Blake's Lotaburger

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Blake's Lotaburger
Privately held
Founded Albuquerque, New Mexico, 1952 (1952)
Founder Blake Chanslor
Headquarters Albuquerque, New Mexico, United States
Number of locations
74
Area served
New Mexico, Texas, and Arizona
Key people
Ronald C. Rule (CEO)[1]
Products Hamburgers, french fries, chili, hot dogs, and soft drinks
Website www.lotaburger.com

Blake's Lotaburger (often shortened to either Blake's or Lotaburger) is a fast food chain based in Albuquerque, New Mexico. Blake's has 74 locations. Sixty-nine are in New Mexico, three are in Texas, and two are in Arizona.[2]

All Lotaburger stores are company-owned. Blake's Lotaburger also owns the majority of the property that its stores are built on, and the stores are built by the company's construction division. Blake's owns and operates its own sheet metal shop, refrigeration shop, cabinet shop, vehicle shop, maintenance fleet, and commissary.

Despite some modernization, the food at Lotaburger is still cooked to order, resulting in what might be considered slow service by fast food standards. The traditional signage out front is the "Blake's Man", a 10-to-15-foot-tall (3.0 to 4.6 m) man with blue poles for legs, a blue hat and bowtie, and a jacket with white and red stripes.[3] It holds a sign bearing the Blake's name.

History[edit]

Blake's Lotaburger was founded by Blake Chanslor, who moved from Texas to Albuquerque, New Mexico after World War II.[4] Chanslor opened his first "Lota Burger" stand on July 9, 1952. His initial investment in the business was $5,300, and his stand was 230 square feet (21 m2), on the corner of San Mateo and Southern, in southeast Albuquerque. In 1953, he opened two more stores.[5][6]

Chanslor expanded Lotaburger to 23 cities in New Mexico, with 35 stores in Albuquerque. Chanslor remained the owner until 2003, when he sold his interest to the father-son team of Ronald C. and Brian Rule.[7] The restaurants are known as Blake’s Lotaburger.[when?] As of 2017, the company owned and operated 74 stores.[8]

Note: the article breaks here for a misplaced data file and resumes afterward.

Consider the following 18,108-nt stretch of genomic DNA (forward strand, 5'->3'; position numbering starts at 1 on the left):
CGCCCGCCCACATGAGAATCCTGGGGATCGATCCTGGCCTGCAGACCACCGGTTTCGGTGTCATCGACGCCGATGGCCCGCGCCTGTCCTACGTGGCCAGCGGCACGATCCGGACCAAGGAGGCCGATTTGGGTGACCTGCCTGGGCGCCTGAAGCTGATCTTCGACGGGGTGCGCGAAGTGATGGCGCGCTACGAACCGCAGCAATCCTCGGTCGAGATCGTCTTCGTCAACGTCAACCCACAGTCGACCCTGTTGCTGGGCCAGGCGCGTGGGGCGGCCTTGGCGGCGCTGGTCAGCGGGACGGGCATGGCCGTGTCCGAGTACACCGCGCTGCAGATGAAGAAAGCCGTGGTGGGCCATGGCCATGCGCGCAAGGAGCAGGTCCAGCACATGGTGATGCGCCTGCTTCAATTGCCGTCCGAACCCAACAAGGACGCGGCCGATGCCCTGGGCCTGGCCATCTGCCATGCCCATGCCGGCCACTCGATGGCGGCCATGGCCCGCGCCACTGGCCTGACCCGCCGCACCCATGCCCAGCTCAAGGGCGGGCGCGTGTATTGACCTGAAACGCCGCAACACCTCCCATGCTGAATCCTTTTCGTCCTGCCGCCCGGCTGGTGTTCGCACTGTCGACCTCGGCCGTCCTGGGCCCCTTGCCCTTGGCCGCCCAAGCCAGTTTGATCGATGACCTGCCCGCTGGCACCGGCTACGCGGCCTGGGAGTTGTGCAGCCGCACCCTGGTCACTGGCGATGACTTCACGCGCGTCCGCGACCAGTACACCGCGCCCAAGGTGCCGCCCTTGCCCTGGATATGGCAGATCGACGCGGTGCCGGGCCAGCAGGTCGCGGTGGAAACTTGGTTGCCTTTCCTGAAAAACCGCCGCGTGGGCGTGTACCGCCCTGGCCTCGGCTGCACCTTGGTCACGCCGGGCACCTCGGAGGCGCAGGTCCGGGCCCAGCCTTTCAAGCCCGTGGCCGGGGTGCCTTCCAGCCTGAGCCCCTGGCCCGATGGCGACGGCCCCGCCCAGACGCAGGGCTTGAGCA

In the 1990s, the company featured television commercial personality Ernest P. Worrell, played by Jim Varney, in many of its television ads.[citation needed]

According to the Albuquerque Journal in 1994, Lotaburger helped popularize the use of green chiles as a condiment on hamburgers.[9] In 2006, the company was recognized by National Geographic for the “Best Green Chile Cheeseburger in the World".[10] In 2009, the New Mexico Tourism Department listed the restaurants as one of the state's destinations on the Green Chile Cheeseburger Trail.[11][12]

In June 2013, the company announced it would open its first Texas location would open that fall on El Paso's west side.[13][14] A second El Paso location opened in June 2014 on the city's east sid. The company announced plans in early 2015 to expand to Tucson, Arizona.[15]

Fare[edit]

Blake's signature menu item is the Lotaburger, which is commonly ordered with cheese and green chile added.[16] In 2017 it was named the best burger in the world by National Geographic.[16] Other products include the smaller Itsaburger, various styles of hot dogs, sandwiches, chili bowls, and chili Frito pies. Some Lotaburger stores also have a breakfast menu which includes breakfast sandwiches and several types of breakfast burritos.[6] A unique green and red sauce made from New Mexico green chiles can be added to the breakfast burritos.[6]

Community relations[edit]

An older location in Santa Fe